Kentucky Brain Injury Lawyers
A traumatic brain injury (TBI) is usually the result of a severe jolt or blow to a person’s head or an object penetrating the skull. TBIs involve physical, psychological, and cognitive consequences that may affect a person’s ability to work or even take care of their basic daily needs.
According to the Centers for Disease Control and Prevention (CDC), approximately 2.8 million TBI-related emergency department visits, hospitalizations, and deaths occur in the United States in a typical year. TBIs frequently occur in car crashes, motorcycle wrecks, slip and fall accidents, workplace accidents, and many other incidents.
If you or your loved one has suffered a TBI in an accident that was someone else’s fault, your time to file a claim is limited under Kentucky law. It is in your best interest to get help from a qualified TBI injury lawyer as soon as possible.
The Paul Baker Law Office helps TBI victims in Barbourville and many other nearby communities in Kentucky. Call us or fill out an online contact form to have one of our experienced Kentucky personal injury attorneys provide a complete evaluation of your case during a free consultation.
Filing an Injury Claim for a Traumatic Brain Injury in Kentucky
People can suffer TBIs in any one of a number of different accidents. If your head was struck or jolted in an accident caused by someone else, you should seek immediate medical attention.
TBIs are especially complicated because victims do not always know that they have suffered these injuries at first. Symptoms may take time to appear. For this reason, medical care is important because a doctor may be able to identify a TBI and recommend proper treatment.
A person who has been diagnosed with a TBI may be able to pursue compensation for their injury from the negligent party. In most cases, this will require dealing with an insurance company. It is important that you avoid speaking to anyone especially an insurance company about your case until you have legal representation.
Insurers are notoriously difficult when it comes to TBI claims. They routinely offer meager settlements that do not truly account for the full lifetime of costs a victim will incur. The Paul Baker Law Office will aggressively seek a fair and full settlement that provides for all of your past, present, and future needs.
Filing for Disability Benefits After a Traumatic Brain Injury
Many TBI victims are permanently unable to work again and may be entitled to Social Security Disability Insurance (SSDI) benefits. A TBI victim generally must be unable to work for at least 12 months in order to be eligible for SSDI benefits.
TBI is included among the listing of impairments found in the Social Security Administration (SSA) “Blue Book.” In order to qualify for SSDI benefits under this listing, a victim’s medical records must demonstrate:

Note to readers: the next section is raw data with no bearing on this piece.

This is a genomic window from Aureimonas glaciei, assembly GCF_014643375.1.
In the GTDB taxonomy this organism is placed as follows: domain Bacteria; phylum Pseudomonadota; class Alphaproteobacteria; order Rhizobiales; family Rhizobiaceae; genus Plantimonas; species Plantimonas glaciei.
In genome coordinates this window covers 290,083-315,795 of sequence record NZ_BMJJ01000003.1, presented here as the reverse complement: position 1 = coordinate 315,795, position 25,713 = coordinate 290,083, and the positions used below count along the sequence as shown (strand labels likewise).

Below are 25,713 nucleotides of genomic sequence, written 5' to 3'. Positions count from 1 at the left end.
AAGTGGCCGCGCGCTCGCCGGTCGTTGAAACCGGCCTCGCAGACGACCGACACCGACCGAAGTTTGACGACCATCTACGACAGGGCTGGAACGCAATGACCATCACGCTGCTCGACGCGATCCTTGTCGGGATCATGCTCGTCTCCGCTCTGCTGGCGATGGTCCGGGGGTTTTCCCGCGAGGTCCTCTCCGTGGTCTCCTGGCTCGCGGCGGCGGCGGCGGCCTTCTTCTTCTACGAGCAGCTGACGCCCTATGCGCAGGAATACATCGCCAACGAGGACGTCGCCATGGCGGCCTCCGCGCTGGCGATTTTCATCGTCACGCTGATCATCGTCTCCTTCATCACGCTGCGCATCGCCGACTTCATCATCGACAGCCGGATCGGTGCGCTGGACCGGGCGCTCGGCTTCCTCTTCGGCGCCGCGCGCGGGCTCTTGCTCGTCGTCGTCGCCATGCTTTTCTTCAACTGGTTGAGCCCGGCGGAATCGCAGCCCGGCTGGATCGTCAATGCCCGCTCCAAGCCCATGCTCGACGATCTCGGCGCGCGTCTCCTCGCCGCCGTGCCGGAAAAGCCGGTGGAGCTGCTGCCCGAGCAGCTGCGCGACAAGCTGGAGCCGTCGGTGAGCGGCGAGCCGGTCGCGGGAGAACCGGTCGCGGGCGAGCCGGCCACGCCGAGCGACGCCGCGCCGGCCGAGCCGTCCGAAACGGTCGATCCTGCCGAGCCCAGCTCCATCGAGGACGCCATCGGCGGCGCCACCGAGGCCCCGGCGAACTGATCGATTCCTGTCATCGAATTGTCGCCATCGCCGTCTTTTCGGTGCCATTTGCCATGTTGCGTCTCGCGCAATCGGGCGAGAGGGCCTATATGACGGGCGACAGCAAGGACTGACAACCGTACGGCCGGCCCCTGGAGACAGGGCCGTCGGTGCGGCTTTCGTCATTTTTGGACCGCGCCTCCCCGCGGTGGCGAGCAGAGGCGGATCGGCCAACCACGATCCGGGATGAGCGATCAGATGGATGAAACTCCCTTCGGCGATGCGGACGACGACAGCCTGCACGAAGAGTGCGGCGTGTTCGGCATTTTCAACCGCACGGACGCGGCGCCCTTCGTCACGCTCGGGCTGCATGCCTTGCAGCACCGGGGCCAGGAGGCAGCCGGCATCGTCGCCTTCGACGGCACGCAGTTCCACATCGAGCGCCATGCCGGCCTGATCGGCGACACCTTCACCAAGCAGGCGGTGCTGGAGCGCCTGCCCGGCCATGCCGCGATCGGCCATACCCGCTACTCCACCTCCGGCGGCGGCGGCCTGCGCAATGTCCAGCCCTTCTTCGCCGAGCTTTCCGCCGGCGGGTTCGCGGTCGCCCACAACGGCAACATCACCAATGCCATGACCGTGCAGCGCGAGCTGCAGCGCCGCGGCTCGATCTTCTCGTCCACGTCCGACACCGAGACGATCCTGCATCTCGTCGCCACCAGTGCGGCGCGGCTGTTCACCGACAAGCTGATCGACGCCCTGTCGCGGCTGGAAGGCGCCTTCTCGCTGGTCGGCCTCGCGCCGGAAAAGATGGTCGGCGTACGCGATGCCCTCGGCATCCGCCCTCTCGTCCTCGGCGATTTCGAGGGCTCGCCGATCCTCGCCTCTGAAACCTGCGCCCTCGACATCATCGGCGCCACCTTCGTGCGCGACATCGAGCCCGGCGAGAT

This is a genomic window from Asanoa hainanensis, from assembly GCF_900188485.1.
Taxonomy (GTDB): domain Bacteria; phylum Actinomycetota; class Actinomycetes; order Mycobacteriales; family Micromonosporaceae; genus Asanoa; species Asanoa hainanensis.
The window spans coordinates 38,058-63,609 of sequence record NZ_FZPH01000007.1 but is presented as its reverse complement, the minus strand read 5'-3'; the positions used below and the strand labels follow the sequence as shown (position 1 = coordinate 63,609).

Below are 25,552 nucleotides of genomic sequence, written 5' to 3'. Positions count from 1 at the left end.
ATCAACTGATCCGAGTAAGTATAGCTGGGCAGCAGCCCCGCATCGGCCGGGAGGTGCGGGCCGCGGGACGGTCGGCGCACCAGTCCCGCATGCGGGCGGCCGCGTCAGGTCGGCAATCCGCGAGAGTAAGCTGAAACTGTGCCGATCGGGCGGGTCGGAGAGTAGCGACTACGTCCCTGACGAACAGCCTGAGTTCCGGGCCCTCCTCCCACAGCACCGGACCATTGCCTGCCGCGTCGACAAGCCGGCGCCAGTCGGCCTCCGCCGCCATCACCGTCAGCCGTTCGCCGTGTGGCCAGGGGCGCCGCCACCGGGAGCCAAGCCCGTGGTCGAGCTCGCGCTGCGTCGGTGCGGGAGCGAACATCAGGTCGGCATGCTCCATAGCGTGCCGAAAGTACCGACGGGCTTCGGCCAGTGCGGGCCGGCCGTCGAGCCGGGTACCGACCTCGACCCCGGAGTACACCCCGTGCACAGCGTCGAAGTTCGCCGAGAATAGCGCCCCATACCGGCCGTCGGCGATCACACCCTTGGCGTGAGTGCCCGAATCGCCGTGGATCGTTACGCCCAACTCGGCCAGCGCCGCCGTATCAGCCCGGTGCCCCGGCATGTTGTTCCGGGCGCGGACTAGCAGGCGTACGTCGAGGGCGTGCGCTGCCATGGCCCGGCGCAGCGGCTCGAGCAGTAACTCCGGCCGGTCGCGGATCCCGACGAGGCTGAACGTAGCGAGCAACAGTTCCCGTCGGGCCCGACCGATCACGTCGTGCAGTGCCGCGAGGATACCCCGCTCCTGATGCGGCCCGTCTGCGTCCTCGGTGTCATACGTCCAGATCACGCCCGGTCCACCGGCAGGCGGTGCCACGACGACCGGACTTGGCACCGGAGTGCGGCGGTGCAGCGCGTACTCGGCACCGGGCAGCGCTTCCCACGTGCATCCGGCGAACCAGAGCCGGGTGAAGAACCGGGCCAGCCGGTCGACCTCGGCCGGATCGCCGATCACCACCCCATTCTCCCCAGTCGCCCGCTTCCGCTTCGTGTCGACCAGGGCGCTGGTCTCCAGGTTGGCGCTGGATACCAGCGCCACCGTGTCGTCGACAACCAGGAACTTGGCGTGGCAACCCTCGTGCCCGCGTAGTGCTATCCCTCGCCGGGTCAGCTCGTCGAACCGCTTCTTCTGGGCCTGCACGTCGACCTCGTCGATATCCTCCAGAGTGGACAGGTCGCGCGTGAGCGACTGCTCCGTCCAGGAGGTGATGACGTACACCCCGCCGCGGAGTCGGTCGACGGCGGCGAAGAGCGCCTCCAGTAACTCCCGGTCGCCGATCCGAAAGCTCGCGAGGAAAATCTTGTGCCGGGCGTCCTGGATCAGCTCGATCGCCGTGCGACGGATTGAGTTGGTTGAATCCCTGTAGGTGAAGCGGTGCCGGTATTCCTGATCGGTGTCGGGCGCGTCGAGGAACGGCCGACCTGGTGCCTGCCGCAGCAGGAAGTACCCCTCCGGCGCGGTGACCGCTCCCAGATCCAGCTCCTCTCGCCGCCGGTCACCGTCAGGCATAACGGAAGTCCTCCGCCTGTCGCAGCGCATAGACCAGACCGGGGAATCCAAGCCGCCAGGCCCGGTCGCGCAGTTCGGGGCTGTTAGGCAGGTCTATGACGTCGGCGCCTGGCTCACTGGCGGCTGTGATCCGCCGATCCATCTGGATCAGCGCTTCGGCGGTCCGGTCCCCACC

- Disorganization of motor function in two extremities, resulting in an extreme limitation in the ability to stand up from a seated position, balance while standing or walking, or use the upper extremities, persisting for at least 3 consecutive months after the injury; or
- Marked limitation in physical functioning, and in one of the following areas of mental functioning, persisting for at least 3 consecutive months after the injury: Understanding, remembering, or applying information; interacting with others; concentrating, persisting, or maintaining pace; or adapting or managing oneself.
Paul Baker Law Office helps clients throughout Kentucky obtain SSDI benefits, including TBI victims. Our firm understands the types of evidence necessary to submit successful claims. Paul Baker has decades of experience handling SSDI claims.
Compensation for a Traumatic Brain Injury
In civil actions filed against negligent parties, the insurance companies representing the negligent parties often agree to settlements rather than bearing the hefty costs of litigation. Some TBI cases do go to trial. There, the injury victim must prove their case in order to be awarded compensatory damages.
Compensatory damages typically involve economic damages and non-economic damages. Economic damages are actual past or future losses that can be easily calculated and documented, while non-economic damages are more subjective types of harm.
Some of the most frequent kinds of economic damages include medical bills, lost wages, and property damage. Noneconomic damages may include disability or disfigurement, pain and suffering or even the effects suffered by a family as a result of the victim’s injury, for example.
In certain rare cases, punitive damages may also be awarded. Kentucky Revised Statute § 411.184(2) establishes that punitive damages can only be recovered when the injured party proves by “clear and convincing evidence” that the at-fault party acted in an oppressive, fraudulent or malicious manner.